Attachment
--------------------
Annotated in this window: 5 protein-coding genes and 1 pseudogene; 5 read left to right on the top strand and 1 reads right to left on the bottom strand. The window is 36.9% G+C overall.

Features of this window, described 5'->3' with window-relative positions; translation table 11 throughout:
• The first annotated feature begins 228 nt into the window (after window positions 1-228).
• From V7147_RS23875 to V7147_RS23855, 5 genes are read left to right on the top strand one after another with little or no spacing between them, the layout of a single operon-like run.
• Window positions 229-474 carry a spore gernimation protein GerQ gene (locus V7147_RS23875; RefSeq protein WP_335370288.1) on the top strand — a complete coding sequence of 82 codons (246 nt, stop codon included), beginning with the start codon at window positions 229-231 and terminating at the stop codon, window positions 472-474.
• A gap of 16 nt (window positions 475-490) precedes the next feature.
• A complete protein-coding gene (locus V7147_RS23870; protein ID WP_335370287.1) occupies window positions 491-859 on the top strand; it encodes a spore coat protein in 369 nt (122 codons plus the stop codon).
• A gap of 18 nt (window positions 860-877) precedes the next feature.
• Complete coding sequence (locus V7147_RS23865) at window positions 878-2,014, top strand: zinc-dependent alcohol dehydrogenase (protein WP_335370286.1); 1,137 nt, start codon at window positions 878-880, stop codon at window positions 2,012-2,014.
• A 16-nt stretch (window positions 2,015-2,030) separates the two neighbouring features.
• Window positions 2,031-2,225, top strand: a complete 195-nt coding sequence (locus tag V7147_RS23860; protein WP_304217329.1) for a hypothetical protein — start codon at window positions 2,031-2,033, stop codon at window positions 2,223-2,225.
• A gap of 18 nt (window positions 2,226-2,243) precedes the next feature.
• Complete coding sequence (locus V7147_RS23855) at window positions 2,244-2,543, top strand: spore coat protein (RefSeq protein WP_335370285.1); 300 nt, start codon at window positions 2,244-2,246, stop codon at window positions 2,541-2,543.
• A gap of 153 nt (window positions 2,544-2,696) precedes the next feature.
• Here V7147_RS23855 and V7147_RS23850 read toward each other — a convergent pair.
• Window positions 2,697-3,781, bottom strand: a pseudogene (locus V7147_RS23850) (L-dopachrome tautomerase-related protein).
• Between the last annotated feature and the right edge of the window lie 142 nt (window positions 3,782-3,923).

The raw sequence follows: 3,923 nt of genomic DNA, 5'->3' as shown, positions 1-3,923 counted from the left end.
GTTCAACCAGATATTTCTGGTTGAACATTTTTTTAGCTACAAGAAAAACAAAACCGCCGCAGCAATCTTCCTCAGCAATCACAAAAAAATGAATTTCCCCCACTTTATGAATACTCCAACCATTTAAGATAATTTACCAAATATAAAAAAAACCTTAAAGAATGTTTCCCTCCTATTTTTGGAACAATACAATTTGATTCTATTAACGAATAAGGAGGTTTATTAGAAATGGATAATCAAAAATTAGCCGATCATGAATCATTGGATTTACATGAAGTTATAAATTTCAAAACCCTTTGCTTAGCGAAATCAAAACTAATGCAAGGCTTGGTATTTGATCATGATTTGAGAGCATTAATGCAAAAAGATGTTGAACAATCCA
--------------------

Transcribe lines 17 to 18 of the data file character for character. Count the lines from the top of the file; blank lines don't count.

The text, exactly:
• Between the last annotated feature and the right edge of the window lie 142 nt (window positions 3,782-3,923).

The raw sequence follows: 3,923 nt of genomic DNA, 5'->3' as shown, positions 1-3,923 counted from the left end.